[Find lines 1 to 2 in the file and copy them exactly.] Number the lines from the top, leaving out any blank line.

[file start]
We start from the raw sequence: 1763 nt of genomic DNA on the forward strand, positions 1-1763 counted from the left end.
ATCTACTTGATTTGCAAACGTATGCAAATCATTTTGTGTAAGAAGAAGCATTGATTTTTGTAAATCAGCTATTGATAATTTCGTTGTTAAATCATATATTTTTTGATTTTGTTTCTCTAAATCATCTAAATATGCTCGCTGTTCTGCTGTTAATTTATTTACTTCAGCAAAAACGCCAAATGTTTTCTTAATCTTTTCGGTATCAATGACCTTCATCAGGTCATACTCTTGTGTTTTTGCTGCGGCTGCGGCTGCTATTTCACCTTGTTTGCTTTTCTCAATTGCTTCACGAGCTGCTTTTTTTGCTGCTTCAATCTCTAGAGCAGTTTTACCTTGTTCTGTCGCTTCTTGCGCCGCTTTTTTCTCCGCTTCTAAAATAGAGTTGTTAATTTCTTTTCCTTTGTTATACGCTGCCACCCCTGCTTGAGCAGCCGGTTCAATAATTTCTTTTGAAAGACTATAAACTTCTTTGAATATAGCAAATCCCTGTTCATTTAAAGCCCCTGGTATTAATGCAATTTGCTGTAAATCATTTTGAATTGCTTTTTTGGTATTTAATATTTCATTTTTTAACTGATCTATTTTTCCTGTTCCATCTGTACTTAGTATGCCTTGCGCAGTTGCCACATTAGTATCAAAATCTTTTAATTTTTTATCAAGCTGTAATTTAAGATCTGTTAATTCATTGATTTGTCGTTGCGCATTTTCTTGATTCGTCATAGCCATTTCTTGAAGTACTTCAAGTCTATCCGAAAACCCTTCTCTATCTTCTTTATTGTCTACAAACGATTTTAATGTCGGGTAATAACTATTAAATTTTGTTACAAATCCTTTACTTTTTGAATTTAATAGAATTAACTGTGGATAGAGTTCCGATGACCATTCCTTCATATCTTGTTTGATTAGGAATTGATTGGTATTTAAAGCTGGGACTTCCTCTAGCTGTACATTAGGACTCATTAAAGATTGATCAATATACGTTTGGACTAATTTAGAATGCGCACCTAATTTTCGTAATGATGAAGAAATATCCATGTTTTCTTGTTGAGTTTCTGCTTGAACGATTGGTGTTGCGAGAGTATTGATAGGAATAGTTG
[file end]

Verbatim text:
We start from the raw sequence: 1763 nt of genomic DNA on the forward strand, positions 1-1763 counted from the left end.
ATCTACTTGATTTGCAAACGTATGCAAATCATTTTGTGTAAGAAGAAGCATTGATTTTTGTAAATCAGCTATTGATAATTTCGTTGTTAAATCATATATTTTTTGATTTTGTTTCTCTAAATCATCTAAATATGCTCGCTGTTCTGCTGTTAATTTATTTACTTCAGCAAAAACGCCAAATGTTTTCTTAATCTTTTCGGTATCAATGACCTTCATCAGGTCATACTCTTGTGTTTTTGCTGCGGCTGCGGCTGCTATTTCACCTTGTTTGCTTTTCTCAATTGCTTCACGAGCTGCTTTTTTTGCTGCTTCAATCTCTAGAGCAGTTTTACCTTGTTCTGTCGCTTCTTGCGCCGCTTTTTTCTCCGCTTCTAAAATAGAGTTGTTAATTTCTTTTCCTTTGTTATACGCTGCCACCCCTGCTTGAGCAGCCGGTTCAATAATTTCTTTTGAAAGACTATAAACTTCTTTGAATATAGCAAATCCCTGTTCATTTAAAGCCCCTGGTATTAATGCAATTTGCTGTAAATCATTTTGAATTGCTTTTTTGGTATTTAATATTTCATTTTTTAACTGATCTATTTTTCCTGTTCCATCTGTACTTAGTATGCCTTGCGCAGTTGCCACATTAGTATCAAAATCTTTTAATTTTTTATCAAGCTGTAATTTAAGATCTGTTAATTCATTGATTTGTCGTTGCGCATTTTCTTGATTCGTCATAGCCATTTCTTGAAGTACTTCAAGTCTATCCGAAAACCCTTCTCTATCTTCTTTATTGTCTACAAACGATTTTAATGTCGGGTAATAACTATTAAATTTTGTTACAAATCCTTTACTTTTTGAATTTAATAGAATTAACTGTGGATAGAGTTCCGATGACCATTCCTTCATATCTTGTTTGATTAGGAATTGATTGGTATTTAAAGCTGGGACTTCCTCTAGCTGTACATTAGGACTCATTAAAGATTGATCAATATACGTTTGGACTAATTTAGAATGCGCACCTAATTTTCGTAATGATGAAGAAATATCCATGTTTTCTTGTTGAGTTTCTGCTTGAACGATTGGTGTTGCGAGAGTATTGATAGGAATAGTTG